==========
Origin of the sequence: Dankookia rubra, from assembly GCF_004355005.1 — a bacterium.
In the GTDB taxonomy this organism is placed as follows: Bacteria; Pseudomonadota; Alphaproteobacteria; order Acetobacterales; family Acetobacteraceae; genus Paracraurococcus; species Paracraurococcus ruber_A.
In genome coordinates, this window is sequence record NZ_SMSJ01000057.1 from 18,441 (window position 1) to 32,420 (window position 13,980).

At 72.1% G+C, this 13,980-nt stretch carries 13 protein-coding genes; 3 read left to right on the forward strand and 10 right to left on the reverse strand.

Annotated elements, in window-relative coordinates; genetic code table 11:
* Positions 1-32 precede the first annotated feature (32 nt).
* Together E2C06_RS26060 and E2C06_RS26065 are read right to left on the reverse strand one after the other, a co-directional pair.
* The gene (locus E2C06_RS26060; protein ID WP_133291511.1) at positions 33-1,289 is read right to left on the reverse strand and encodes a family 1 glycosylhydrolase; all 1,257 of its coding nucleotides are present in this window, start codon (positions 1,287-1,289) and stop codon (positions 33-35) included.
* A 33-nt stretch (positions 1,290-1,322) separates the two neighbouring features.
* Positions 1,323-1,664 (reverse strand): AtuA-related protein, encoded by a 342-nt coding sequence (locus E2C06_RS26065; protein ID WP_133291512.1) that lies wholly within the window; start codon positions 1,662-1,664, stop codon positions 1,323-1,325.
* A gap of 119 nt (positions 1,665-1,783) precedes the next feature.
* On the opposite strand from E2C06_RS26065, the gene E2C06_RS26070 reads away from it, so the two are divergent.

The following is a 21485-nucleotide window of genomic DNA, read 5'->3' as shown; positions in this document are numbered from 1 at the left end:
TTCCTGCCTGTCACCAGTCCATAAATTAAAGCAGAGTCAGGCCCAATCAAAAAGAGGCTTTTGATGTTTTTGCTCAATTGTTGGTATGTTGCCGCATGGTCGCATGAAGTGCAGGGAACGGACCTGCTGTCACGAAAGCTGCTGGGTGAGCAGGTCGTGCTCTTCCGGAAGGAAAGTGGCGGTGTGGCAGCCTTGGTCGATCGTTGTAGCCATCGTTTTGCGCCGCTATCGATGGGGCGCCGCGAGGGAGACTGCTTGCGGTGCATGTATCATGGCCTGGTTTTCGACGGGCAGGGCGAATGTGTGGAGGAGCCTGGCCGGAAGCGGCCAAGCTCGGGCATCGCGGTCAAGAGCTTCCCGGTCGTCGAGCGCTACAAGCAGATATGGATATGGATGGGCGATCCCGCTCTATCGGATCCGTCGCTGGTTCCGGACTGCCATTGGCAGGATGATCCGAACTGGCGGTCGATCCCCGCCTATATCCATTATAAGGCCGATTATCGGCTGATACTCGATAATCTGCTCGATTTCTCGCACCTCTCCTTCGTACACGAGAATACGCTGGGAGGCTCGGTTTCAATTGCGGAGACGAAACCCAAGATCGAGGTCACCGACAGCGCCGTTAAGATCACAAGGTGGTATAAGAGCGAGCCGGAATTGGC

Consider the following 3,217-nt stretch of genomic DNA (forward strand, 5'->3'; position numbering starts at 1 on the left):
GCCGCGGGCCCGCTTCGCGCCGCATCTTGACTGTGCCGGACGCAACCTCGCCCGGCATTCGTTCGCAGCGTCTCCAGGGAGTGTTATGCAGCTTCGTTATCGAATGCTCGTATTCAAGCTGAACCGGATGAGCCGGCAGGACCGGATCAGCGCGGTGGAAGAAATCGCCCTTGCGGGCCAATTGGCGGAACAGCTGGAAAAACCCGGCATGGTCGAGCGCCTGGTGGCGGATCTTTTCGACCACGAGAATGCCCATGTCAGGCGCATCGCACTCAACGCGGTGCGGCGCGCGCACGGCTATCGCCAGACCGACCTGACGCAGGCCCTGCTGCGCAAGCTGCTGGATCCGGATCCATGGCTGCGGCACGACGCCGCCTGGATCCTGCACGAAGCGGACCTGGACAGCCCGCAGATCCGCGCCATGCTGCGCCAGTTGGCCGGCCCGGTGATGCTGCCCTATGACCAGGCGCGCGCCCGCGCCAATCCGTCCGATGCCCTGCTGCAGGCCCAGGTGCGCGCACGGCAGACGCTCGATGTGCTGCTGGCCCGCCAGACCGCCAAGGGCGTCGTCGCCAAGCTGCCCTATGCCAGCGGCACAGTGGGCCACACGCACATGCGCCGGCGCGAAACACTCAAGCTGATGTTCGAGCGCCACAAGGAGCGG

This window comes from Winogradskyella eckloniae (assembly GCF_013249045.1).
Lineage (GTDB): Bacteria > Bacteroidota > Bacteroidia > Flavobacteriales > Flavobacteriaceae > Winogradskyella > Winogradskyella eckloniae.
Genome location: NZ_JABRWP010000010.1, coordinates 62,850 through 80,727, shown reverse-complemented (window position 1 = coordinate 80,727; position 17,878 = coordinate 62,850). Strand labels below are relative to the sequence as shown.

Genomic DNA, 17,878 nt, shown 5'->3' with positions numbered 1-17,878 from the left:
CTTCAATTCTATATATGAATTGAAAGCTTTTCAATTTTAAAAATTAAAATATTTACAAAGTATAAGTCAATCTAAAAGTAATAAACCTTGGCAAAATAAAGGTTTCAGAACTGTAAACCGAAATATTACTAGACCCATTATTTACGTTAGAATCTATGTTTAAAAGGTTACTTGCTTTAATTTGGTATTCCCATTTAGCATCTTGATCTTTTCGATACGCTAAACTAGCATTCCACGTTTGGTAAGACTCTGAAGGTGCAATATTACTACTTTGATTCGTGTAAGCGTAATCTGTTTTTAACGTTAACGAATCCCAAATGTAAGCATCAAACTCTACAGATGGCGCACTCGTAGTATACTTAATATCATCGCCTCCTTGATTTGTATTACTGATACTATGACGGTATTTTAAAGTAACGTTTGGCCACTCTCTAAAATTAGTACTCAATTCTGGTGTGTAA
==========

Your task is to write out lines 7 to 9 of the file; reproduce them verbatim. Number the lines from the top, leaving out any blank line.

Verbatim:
* Together E2C06_RS26060 and E2C06_RS26065 are read right to left on the reverse strand one after the other, a co-directional pair.
* The gene (locus E2C06_RS26060; protein ID WP_133291511.1) at positions 33-1,289 is read right to left on the reverse strand and encodes a family 1 glycosylhydrolase; all 1,257 of its coding nucleotides are present in this window, start codon (positions 1,287-1,289) and stop codon (positions 33-35) included.
* A 33-nt stretch (positions 1,290-1,322) separates the two neighbouring features.